The Raccoon River near Walnut Woods State Park in Des Moines. (Christine Warner Hawks/Flickr)
The Raccoon River near Walnut Woods State Park in Des Moines. (Christine Warner Hawks/Flickr)

Nick Fetty | May 29, 2015

Iowa farm groups have expressed concerns over new clean water rules unveiled Wednesday by the U.S Environmental Protection Agency.

Leaders of several Iowa farm groups have expressed concerns over the new rules – outlined in a nearly 300-page document – citing that would “infringe on their land rights and saddle them with higher costs.” Iowa Farm Bureau president Craig Hill said the new rules fail to address concerns farmers expressed when the first draft of the new Clean Water Act regulations was released last.

“The permitting process is very cumbersome, awkward and expensive,” Hill said in an interview with Radio Iowa. “And, according to what we read in this new rule, farmers will be required to get permits for things they’ve never been required to get permits for before.”

At the national level, the Chamber of Commerce, the National Association of Manufacturers, American Farm Bureau Federation, Dairy Farmers of America, and roughly 225 other organizations have teamed up to oppose the new rule. Some congressional republicans as well as farm state democrats have also voiced concerns about the new rule, including Iowa senators Chuck Grassley and Joni Ernst.

Despite the criticism, the rule has been applauded by groups such as the Natural Resources Conservation Service, the Sierra Club, Environment America,  and the Natural Resources Defense Council which called the rule “‘a significant fix’ for tens of millions of acres of wetlands and thousands of streams that contribute to the drinking water for 117 million Americans.”

The new rule is part of the 1972 Clean Water Act which gave the federal government authority to limit pollution in major major water bodies, such as the Mississippi River, as well as streams and rivers that drain into the larger water. The most revision to the rule applies to about 60 percent of the nation’s rivers, lakes, streams, and wetlands.

Animal manure could create a new energy market in Iowa


A screenshot of the Iowa Biogas Assessment Model website potential for ag waste across the state. (Iowa Biogas Assessment Model)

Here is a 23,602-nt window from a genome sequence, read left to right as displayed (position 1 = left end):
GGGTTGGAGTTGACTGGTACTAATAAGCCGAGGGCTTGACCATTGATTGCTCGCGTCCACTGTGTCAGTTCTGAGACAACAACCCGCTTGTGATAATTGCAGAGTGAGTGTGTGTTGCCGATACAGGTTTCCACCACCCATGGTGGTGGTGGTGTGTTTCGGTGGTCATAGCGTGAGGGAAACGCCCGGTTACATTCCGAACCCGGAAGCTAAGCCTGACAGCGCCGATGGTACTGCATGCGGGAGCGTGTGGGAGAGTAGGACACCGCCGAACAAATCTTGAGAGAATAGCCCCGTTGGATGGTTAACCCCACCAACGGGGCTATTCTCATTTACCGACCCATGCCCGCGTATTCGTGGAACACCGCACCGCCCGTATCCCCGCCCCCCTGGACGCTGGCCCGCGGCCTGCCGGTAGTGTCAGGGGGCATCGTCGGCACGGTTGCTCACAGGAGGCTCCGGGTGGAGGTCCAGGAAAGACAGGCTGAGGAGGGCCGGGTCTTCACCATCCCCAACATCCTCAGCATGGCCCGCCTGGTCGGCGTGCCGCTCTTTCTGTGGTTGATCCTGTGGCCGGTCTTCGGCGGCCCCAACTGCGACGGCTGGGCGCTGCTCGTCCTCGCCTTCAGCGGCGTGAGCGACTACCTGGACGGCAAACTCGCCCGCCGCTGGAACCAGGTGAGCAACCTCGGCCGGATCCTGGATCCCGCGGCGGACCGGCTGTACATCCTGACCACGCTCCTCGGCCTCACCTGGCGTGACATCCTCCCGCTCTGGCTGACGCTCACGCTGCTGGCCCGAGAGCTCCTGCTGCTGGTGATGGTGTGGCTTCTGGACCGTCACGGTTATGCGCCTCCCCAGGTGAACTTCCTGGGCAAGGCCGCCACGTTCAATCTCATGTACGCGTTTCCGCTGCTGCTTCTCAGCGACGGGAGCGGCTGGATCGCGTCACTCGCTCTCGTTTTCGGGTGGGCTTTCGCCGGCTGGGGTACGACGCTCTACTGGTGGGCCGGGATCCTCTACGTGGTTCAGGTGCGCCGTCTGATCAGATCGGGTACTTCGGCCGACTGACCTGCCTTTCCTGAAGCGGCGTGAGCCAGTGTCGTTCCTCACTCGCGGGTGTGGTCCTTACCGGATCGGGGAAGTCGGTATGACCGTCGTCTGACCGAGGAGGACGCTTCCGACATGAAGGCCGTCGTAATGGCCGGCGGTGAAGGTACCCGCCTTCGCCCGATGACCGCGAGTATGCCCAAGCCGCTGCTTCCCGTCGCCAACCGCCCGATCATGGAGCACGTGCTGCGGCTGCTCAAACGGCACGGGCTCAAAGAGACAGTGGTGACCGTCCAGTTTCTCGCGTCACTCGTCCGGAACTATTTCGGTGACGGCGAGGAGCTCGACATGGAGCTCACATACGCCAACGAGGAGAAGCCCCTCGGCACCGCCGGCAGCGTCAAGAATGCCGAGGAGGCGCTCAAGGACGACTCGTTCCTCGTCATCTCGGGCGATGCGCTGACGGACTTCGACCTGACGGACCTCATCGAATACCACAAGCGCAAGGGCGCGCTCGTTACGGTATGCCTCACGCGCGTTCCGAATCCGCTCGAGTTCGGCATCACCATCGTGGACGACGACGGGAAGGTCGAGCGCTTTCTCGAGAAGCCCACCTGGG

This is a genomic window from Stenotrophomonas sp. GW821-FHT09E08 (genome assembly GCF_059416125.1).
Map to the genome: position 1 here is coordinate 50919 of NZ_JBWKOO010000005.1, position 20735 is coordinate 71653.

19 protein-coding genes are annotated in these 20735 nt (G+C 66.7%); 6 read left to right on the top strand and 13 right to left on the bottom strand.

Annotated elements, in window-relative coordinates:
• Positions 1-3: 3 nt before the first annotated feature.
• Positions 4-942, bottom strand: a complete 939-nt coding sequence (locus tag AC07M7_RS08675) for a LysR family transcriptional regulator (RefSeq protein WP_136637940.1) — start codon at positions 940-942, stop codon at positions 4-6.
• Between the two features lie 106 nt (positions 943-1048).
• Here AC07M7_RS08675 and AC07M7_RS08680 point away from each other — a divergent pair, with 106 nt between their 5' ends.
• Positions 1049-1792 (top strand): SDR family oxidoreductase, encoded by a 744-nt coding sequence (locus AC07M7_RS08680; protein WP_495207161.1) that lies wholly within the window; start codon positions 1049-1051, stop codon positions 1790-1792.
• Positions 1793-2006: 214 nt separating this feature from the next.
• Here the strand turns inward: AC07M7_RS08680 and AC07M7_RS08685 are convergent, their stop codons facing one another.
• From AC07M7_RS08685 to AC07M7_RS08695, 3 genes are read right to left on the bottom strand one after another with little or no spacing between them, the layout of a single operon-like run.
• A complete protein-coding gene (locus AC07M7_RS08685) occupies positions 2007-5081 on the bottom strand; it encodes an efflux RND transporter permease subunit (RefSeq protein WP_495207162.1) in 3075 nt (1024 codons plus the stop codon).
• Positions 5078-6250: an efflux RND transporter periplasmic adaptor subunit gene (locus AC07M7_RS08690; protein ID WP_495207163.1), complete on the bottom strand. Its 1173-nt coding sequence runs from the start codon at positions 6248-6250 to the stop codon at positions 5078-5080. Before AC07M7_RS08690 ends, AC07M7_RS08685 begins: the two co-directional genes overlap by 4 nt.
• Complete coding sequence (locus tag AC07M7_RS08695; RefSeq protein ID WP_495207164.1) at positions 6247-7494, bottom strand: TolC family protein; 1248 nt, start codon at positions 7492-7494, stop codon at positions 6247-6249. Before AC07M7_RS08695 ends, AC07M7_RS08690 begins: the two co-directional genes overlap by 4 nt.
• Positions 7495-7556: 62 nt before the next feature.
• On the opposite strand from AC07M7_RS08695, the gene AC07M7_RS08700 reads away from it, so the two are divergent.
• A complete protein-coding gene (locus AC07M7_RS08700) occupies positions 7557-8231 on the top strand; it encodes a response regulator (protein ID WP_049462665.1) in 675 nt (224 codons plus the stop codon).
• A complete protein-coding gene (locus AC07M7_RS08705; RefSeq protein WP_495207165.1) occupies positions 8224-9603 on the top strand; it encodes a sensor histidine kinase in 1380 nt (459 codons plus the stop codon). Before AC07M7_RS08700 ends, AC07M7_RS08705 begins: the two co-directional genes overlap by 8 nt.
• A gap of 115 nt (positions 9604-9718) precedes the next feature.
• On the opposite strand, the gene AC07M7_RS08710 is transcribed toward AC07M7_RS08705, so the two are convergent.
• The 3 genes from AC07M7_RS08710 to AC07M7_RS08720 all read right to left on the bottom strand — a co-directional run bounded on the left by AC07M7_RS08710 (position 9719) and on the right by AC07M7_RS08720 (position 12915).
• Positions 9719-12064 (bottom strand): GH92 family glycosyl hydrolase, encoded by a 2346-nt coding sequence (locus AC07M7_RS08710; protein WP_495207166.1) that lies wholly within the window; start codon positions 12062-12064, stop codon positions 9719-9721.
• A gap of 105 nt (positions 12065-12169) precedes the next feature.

A screenshot of the Iowa Biogas Assessment Model website potential for ag waste across the state. (Iowa Biogas Assessment Model)

Nick Fetty | April 23, 2015

Iowa could soon use the byproducts from two of its biggest industries – crop and livestock production – to create a new market in renewable fuel production, according to a report in Midwest Energy News.

This potential new market is the result of policy and economics. Last summer, a revision to EPA’s Renewable Fuels Standard (RFS) increased the value of biogas in the fuel marketplace. The revision means biogas will be added to the list of advanced cellulosic biofuels which refineries must either produce or purchase credits for. The quantity of cellulosic fuels that must be blended with gasoline is expected to increase over the next eight years which means higher prices for renewable fuels. Amanda Bilek, government affairs manager at the Great Plains Institute in Minneapolis, said this change to the RFS has created a new market for fuels produced using manure and other organic waste.

A 2013 report by the National Renewable Energy Laboratory found that Iowa led the nation in manure production. The study also examined methane content in not just manure but also wastewater, landfills and industrial as well as commercial organic waste. The Hawkeye State ranked 8th nationally for methane generation potential.

Iowa State University teamed up with EcoEngineers out of Des Moines to create an interactive map and website which calculates the amount of methane-containing waste within up to a 50-mile radius. Biogas production in Iowa has been modest thus far but officials expect the industry to grow in the coming years.

UMichigan study examines potential for urine as fertilizer


A recent study at the University of Michigan examines the potential of using human urine to fertilize food crops. (Twitter/Michigan Engineering)